Party's on the Potomac

They need to keep changing tactics, the two parties and the two leading contenders within the parties.

The Saturday surprises in Obama’s
sweep and Huckabee’s good showing set up the Sunday surprises of
Clinton’s campaign manager departure and  her increasingly weak
standing with party loyalists. Losing her campaign manager now is a
bombshell, treated as a softball by liberal media caught off guard when
it happened (are they ever on guard for these things?).

The weekend Journal had some good analysis of both parties and their serious considerations.

This piece focused on the increasingly contentious struggle to count the votes of
the two renegade states that move up their primaries against party
rules, thus eliminating the outcome as relevant or countable. But
Hillary Clinton won, so she’s fighting to have them counted. That’s a
huge undertaking of political consequence, as this article makes clear.

In a primary season full of odd twists, consider this
one: Florida and Michigan, which currently don’t have a single vote at
the Democrats’ August convention, could determine who is elected

With the Democratic nomination essentially deadlocked after this
week’s Super Tuesday primaries, and no clear resolution imminent in a
series of smaller contests this weekend, party attention is turning to
the unusual situation of the two big states. Voters have already cast
their ballots there, but the voting took place in violation of party

Because they voted earlier than they were supposed to, the two
states have been denied a say at the Denver convention. But leaders of
the state parties — backed by Hillary Clinton, who did well in the
nonbinding votes — are agitating for a voice.

In that same issue of the weekend Journal, Reagan’s former National Security Advisor Robert McFarlane publishes a provocative piece about the situation the Republicans are in this year.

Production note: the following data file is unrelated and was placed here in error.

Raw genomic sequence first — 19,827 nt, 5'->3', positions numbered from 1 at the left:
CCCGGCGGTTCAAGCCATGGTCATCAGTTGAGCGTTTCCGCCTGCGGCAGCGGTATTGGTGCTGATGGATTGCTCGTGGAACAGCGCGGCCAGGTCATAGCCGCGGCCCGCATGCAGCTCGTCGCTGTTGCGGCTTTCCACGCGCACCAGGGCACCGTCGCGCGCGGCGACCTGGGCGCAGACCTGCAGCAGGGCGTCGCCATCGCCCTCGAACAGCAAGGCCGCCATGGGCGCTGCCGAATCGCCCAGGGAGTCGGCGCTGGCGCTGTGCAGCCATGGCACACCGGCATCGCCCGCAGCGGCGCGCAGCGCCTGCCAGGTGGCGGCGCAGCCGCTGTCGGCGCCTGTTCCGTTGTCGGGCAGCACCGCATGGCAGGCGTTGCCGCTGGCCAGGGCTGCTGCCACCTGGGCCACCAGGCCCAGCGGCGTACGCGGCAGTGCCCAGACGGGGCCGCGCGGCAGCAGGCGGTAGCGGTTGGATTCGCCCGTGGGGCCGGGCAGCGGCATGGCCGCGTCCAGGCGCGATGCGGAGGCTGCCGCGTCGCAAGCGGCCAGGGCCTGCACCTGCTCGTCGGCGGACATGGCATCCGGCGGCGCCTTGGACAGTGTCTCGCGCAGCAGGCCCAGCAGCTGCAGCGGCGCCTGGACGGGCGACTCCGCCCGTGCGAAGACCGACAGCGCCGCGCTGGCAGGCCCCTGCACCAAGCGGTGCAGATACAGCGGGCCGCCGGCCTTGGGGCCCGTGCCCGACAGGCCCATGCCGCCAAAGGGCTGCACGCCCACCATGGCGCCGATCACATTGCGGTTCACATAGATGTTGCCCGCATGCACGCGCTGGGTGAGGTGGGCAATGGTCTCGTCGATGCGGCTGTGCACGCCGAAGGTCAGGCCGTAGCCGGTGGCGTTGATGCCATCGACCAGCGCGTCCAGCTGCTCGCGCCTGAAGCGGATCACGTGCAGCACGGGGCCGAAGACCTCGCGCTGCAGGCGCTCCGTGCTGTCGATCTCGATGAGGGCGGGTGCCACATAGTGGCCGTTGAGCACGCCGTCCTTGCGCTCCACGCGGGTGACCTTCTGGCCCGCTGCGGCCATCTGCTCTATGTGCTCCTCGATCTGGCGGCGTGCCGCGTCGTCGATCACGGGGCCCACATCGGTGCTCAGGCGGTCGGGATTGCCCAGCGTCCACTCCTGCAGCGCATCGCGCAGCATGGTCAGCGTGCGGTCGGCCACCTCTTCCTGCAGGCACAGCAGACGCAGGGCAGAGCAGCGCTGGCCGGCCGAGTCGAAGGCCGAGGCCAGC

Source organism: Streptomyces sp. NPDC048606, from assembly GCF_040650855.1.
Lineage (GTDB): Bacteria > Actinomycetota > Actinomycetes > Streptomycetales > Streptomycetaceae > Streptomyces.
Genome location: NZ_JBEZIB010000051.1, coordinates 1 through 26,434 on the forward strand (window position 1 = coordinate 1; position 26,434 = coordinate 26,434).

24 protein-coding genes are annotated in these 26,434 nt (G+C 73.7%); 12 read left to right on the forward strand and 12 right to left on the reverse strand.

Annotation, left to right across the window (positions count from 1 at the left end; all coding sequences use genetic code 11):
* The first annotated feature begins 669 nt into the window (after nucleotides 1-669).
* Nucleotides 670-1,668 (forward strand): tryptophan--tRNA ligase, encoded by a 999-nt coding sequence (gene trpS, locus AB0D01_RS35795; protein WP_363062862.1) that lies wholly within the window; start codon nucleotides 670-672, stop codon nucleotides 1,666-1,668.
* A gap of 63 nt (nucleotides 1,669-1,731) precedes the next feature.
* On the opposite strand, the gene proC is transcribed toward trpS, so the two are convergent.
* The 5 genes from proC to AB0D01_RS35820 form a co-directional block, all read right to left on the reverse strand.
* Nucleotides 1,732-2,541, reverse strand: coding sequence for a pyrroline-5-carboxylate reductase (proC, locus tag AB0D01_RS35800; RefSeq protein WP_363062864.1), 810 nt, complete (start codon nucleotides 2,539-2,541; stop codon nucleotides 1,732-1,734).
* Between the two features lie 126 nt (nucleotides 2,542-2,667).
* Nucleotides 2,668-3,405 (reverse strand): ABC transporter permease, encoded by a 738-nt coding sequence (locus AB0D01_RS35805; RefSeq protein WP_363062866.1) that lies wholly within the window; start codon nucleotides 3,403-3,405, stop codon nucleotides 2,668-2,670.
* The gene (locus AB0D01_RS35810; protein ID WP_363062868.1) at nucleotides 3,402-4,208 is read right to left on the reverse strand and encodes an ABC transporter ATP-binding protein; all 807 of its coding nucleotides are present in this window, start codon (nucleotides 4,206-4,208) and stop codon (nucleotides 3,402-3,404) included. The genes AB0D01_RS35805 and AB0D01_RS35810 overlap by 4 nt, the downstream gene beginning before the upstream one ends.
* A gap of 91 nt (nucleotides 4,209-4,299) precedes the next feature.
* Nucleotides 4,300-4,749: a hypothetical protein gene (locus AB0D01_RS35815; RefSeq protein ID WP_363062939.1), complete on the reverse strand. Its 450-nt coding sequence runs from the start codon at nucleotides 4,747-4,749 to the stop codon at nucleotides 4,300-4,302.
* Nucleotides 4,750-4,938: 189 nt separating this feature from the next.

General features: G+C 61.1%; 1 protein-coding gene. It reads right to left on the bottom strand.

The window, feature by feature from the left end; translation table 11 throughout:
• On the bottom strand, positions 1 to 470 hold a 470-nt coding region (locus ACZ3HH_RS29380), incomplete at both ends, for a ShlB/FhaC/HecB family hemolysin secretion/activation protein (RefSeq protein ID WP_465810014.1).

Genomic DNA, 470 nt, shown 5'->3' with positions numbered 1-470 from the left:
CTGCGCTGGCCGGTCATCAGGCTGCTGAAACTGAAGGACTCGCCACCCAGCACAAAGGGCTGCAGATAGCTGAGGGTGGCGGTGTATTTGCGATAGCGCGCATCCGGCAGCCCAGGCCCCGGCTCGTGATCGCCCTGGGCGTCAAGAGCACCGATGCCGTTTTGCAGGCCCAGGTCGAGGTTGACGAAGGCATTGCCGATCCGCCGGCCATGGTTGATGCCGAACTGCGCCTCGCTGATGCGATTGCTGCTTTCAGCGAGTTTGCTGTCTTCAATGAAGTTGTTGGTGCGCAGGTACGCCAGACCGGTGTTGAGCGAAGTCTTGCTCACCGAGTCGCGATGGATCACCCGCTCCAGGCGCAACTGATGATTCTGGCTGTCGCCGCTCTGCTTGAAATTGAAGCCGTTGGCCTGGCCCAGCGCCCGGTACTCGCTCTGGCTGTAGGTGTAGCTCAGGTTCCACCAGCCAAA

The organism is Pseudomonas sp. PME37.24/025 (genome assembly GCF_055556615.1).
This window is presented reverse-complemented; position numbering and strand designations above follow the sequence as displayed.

There’s an old Groucho Marx riff in which he launches a
new career as a stick-up artist — while worrying that his native
cowardice may not induce the requisite fear among his victims. Sure
enough, after a little time in a dark alley he springs out to confront
his first victim, points his gun to his own head and says, “Take one
step closer and I’ll kill myself.”

Such is the posture today among pundits on the far right of
the Republican Party as Sen. John McCain moves closer to receiving his
party’s nomination. Consider the destructive implications of their
pledge to work against Mr. McCain’s nomination and even — in the event
he is nominated — not to vote in the general election. Start with where
it would leave the country — presumably under the leadership of either
Democrat candidate — in the two domains where the U.S. will face
critical challenges in the years ahead: national security and the
threat of an economic meltdown….

The next president must prevent the spread of nuclear weapons by any
of the more than 40-plus nations that are capable of that step within
five to 10 years. Of course the U.S. must also prevent terrorist groups
from gaining access to nuclear materials — not a task for someone
learning on the job. Surely Rush Limbaugh, Sean Hannity, Laura Ingraham
and Ann Coulter can agree that these challenges are terribly demanding.
Finally, there is the cost of their extremist rhetoric to the
Republican Party.

Not sure who’s calculating that cost most strategically right now.
Reagan had a keen eye and sense for reason. His political base had
better hold themselves together and figure out the best use of
political energy for the good of the party and the nation, adjusting to
the challenges of the moment.

As President Reagan once told me, “Going over the cliff, flags flying, is still going over the cliff.”

The Republican Party is lacking that kind of clarity and wisdom right now.

And the Democrats are only slightly less discombobulated, though anything could happen. And probably yet will.


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